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Chiusa is an alpine village with pastel-coloured houses and birrerie. It has a special eatery with typical hearty fare of the Sud Tirol region where, if you’re lucky enough, you can eat in a booth... Read more
What: Boston’s Little Italy is located in the North End, which is famed for being the city’s oldest neighborhood (continuously inhabited since the 1630s)—though the Irish, Portuguese, and Jewish lived there before the Italians moved in, around the early 20th century. Today the area is home to narrow, winding streets; historic buildings along the Freedom Trail (such as the Paul Revere House); a large number of Italian restaurants and pizzerias; and the most wildly popular—and disputed—Italian pastries in New England.
Which pastries specifically? Mostly it’s cannoli, Sicilian pastries in which tubes of fried pastry dough are filled with a sweet mixture of ricotta cheese, cream, and other flavorings. The other popular sweet here is the lobstertail, the local name for aragostine: Similar to the clam-shaped sfogliatelle, it’s a massive, layered pastry in a vaguely lobstery shape stuffed with a mix of custard, ricotta and whipped cream.
Where: You should know that there are two main decades-old players in the Beantown cannoli war: Mike’s Pastry (300 Hanover St., map) and Modern Pastry (257 Hanover St., map). We tried both and opted to feature Mike’s cannoli here, even despite the place’s madhouse, tourist-swamped nature. Why? Mike’s are bold and brash Boston-style cannoli at their finest.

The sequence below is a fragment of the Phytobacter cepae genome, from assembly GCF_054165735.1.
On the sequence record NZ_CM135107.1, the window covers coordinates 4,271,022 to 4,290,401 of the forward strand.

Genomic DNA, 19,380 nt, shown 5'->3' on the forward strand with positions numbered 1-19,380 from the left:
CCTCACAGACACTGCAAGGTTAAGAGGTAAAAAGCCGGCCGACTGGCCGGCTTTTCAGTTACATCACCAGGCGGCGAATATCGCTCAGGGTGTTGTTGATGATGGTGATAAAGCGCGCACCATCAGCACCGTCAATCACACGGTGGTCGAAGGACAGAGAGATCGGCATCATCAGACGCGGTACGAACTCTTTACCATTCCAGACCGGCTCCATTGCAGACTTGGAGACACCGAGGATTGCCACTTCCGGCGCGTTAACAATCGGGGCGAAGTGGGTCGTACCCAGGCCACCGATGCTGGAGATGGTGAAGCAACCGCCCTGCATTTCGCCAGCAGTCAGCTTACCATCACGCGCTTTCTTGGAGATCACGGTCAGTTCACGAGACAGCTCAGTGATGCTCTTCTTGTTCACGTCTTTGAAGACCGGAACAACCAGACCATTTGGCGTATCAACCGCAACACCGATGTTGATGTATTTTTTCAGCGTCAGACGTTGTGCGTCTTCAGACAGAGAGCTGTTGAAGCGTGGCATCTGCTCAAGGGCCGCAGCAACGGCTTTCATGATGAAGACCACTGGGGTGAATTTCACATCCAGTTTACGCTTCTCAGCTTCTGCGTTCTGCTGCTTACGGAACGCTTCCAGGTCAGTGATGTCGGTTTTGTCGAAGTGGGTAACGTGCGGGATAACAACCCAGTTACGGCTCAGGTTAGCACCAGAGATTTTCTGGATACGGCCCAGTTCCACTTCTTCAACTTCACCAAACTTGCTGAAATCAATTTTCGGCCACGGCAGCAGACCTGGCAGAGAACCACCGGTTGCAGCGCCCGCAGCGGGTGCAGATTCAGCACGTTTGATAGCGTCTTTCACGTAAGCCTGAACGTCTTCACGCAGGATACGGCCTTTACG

When: Sun-Tues, 8am-10pm; Wed-Thurs, 8am-10:30pm; Fri-Sat, 8am-11:30pm (Mike’s). You’ll encounter far fewer people if you have your cannoli for breakfast instead of at night.
Order: Mike’s offers a ridiculous variety of cannoli (not to mention other sweets), from the classic ricotta cheese-filled to the chocolate-dipped, espresso-cream-filled, and hazelnut-crusted. Start with the basics before you get too crazy. We chose the ricotta pistachio—ricotta cheese filling, with the ends dipped in crushed pistachio—and the chocolate ricotta with chocolate chips, which came dusted with powdered sugar ($3.50 each). First thing to know: The cannoli at Mike’s are on steroids. You can’t tell from the photo alone, but they’re giant and filled to the brim (definitely more Boston than Sicily). Second thing: They’re highly addictive. Sure, they are wonderfully creamy and gently sweet inside, but it’s the handmade shell that keeps you coming back for more. Unexpectedly light and crisp, fresh and flaky, it manages to balance the rich filling and overall heft of the thing.
Alternatively: To be fair, we really liked Modern’s cannoli as well: They’re smaller, denser, and more traditional, with the bonus of being filled to order. And there’s much less pandemonium in there at night. In fact, given Mike’s and Modern’s locations, there’s no reason—save, well, a diet—why a visitor to Boston shouldn’t try both. Just to confuse things, we’ll give you one more good one in the neighborhood: Maria’s Pastry Shop (46 Cross St., map).
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